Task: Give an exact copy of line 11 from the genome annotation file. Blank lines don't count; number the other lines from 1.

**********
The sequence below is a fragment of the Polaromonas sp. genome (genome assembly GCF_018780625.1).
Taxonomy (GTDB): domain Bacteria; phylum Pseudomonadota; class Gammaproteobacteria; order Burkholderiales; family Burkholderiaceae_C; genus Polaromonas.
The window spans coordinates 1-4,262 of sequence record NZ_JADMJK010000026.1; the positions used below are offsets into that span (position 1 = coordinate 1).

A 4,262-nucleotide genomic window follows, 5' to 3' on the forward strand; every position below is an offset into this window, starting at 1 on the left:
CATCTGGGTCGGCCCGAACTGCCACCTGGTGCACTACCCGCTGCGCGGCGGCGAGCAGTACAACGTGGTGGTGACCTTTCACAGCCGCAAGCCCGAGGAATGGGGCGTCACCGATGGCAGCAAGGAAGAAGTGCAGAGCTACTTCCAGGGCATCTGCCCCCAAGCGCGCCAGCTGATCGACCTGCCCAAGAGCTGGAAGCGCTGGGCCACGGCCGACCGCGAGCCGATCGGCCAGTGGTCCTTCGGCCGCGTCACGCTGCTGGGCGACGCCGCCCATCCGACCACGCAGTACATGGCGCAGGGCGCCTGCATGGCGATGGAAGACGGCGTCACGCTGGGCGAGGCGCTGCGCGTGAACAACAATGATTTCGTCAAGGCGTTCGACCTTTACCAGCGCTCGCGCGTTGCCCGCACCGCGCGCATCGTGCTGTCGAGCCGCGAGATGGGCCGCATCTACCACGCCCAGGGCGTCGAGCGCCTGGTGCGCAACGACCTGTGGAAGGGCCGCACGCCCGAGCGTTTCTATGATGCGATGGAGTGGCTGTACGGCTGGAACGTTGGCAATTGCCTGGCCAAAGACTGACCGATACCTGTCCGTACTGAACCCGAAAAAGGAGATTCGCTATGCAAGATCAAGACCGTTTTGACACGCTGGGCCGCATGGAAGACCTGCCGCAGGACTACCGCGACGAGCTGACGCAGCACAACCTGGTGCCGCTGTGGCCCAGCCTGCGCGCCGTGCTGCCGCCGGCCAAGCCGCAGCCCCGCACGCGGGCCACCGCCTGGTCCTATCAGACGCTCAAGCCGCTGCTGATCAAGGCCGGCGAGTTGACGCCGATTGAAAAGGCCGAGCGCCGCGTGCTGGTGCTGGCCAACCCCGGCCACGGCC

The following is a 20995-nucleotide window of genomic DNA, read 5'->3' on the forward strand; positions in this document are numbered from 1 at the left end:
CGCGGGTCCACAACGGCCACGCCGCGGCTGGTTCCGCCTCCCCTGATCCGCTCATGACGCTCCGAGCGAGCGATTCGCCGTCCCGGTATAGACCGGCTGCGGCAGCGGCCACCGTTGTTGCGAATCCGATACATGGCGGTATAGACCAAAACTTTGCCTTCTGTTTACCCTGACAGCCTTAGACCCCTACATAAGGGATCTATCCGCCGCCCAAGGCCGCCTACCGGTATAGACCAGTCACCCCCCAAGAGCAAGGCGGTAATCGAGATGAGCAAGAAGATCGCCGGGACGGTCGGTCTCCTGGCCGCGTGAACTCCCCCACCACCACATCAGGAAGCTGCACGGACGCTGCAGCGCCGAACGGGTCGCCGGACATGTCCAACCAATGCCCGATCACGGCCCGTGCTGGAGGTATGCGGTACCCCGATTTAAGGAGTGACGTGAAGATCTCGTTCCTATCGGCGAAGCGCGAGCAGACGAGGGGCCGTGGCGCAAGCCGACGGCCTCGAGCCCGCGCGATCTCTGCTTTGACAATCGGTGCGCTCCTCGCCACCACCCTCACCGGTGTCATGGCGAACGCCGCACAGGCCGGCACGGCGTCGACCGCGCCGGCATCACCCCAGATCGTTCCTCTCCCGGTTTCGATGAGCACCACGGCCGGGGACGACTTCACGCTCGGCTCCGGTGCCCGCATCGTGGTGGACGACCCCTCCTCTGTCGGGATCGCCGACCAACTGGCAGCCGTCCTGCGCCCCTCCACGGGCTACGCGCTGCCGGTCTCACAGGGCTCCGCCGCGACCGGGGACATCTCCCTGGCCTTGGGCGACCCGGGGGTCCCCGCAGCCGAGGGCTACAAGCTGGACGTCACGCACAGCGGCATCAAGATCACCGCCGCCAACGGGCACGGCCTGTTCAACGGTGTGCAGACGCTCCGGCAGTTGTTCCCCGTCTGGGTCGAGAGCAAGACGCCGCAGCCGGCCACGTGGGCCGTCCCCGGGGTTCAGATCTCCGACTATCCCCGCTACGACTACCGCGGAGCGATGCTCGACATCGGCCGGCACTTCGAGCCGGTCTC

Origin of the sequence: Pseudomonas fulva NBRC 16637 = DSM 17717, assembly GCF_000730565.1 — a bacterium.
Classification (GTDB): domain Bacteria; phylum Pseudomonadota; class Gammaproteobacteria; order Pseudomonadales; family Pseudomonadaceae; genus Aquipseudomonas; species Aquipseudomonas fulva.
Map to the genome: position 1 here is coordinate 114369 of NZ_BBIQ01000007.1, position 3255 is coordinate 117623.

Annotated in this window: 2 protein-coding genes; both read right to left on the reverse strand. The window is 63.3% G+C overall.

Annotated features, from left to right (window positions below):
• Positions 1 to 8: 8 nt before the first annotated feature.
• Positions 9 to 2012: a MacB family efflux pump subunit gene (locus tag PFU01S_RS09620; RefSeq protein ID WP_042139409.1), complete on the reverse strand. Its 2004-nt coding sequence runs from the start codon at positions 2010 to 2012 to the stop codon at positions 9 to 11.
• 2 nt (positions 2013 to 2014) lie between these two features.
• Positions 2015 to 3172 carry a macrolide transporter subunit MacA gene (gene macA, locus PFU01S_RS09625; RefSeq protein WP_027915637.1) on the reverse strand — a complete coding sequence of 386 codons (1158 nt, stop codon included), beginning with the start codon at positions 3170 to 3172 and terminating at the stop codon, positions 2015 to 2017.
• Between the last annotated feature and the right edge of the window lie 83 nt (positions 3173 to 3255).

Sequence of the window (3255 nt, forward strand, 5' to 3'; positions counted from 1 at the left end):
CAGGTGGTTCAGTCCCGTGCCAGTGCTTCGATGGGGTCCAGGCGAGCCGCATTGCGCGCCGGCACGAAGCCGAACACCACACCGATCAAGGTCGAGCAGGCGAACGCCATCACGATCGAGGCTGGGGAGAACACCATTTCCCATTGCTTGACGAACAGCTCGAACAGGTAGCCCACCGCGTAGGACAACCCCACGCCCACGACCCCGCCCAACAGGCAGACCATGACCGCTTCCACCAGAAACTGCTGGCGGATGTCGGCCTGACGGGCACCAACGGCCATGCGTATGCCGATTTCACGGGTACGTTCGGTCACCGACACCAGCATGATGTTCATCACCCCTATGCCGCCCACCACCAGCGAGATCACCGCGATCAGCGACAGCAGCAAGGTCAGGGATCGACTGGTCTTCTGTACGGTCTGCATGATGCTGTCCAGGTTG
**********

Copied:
Annotated in this window: 2 protein-coding genes; both read right to left on the reverse strand. The window is 63.3% G+C overall.